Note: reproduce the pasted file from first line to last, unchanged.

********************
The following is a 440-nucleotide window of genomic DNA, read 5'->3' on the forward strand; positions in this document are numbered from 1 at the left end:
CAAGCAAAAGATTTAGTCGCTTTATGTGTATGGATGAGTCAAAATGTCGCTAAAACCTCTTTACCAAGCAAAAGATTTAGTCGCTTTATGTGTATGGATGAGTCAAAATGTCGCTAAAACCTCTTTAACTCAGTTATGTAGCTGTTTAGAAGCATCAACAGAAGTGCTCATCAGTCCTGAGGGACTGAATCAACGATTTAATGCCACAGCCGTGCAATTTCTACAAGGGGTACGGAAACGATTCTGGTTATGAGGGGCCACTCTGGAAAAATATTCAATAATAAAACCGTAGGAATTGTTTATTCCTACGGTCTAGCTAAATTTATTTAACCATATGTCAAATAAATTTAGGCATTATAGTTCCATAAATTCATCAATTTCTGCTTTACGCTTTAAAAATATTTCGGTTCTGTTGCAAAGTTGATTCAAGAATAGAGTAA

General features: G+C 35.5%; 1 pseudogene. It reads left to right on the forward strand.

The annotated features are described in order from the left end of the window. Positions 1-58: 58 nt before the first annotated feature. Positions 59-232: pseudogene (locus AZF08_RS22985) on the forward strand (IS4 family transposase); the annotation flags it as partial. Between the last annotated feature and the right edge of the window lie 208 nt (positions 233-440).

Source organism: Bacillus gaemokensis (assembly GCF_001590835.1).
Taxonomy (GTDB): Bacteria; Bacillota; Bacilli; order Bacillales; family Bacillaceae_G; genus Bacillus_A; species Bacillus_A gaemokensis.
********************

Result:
The following is a 440-nucleotide window of genomic DNA, read 5'->3' on the forward strand; positions in this document are numbered from 1 at the left end:
CAAGCAAAAGATTTAGTCGCTTTATGTGTATGGATGAGTCAAAATGTCGCTAAAACCTCTTTACCAAGCAAAAGATTTAGTCGCTTTATGTGTATGGATGAGTCAAAATGTCGCTAAAACCTCTTTAACTCAGTTATGTAGCTGTTTAGAAGCATCAACAGAAGTGCTCATCAGTCCTGAGGGACTGAATCAACGATTTAATGCCACAGCCGTGCAATTTCTACAAGGGGTACGGAAACGATTCTGGTTATGAGGGGCCACTCTGGAAAAATATTCAATAATAAAACCGTAGGAATTGTTTATTCCTACGGTCTAGCTAAATTTATTTAACCATATGTCAAATAAATTTAGGCATTATAGTTCCATAAATTCATCAATTTCTGCTTTACGCTTTAAAAATATTTCGGTTCTGTTGCAAAGTTGATTCAAGAATAGAGTAA

General features: G+C 35.5%; 1 pseudogene. It reads left to right on the forward strand.

The annotated features are described in order from the left end of the window. Positions 1-58: 58 nt before the first annotated feature. Positions 59-232: pseudogene (locus AZF08_RS22985) on the forward strand (IS4 family transposase); the annotation flags it as partial. Between the last annotated feature and the right edge of the window lie 208 nt (positions 233-440).

Source organism: Bacillus gaemokensis (assembly GCF_001590835.1).
Taxonomy (GTDB): Bacteria; Bacillota; Bacilli; order Bacillales; family Bacillaceae_G; genus Bacillus_A; species Bacillus_A gaemokensis.